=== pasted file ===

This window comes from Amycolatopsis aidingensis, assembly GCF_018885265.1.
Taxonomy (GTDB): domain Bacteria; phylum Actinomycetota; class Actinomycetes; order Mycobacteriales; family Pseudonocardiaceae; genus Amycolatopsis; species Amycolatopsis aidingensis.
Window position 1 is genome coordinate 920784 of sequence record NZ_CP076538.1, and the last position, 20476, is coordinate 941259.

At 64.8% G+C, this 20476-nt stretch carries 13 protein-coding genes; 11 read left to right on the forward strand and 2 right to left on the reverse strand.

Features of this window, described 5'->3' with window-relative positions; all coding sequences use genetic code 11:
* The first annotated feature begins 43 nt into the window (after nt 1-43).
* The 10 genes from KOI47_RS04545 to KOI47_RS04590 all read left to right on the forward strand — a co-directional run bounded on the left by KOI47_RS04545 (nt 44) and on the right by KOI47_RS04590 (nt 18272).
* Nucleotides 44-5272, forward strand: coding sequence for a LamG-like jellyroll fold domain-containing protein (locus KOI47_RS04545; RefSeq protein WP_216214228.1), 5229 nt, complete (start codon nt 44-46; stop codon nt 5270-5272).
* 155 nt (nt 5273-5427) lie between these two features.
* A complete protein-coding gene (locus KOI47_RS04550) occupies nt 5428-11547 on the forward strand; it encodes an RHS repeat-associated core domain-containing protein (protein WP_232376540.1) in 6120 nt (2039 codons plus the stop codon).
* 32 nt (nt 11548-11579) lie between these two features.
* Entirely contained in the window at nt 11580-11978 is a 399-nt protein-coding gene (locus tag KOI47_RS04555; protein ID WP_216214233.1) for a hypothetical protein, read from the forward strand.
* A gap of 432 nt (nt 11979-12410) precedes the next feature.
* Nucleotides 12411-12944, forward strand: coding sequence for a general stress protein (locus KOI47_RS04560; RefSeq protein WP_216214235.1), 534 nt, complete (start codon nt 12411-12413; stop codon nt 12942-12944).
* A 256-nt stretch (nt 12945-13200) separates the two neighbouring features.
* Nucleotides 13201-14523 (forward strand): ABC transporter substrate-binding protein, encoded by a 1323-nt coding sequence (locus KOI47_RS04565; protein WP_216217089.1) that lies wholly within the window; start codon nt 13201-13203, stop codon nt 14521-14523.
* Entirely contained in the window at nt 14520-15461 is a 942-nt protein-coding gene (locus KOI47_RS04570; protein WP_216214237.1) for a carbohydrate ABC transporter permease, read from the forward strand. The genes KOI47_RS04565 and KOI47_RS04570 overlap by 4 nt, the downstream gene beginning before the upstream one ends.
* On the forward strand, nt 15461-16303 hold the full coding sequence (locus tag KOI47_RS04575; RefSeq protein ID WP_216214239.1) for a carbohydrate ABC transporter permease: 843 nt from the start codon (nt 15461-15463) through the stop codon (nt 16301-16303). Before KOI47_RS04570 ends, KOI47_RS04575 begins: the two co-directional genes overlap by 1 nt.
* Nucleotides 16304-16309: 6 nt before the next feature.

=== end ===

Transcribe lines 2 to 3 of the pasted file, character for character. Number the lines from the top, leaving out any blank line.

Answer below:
Taxonomy (GTDB): domain Bacteria; phylum Actinomycetota; class Actinomycetes; order Mycobacteriales; family Pseudonocardiaceae; genus Amycolatopsis; species Amycolatopsis aidingensis.
Window position 1 is genome coordinate 920784 of sequence record NZ_CP076538.1, and the last position, 20476, is coordinate 941259.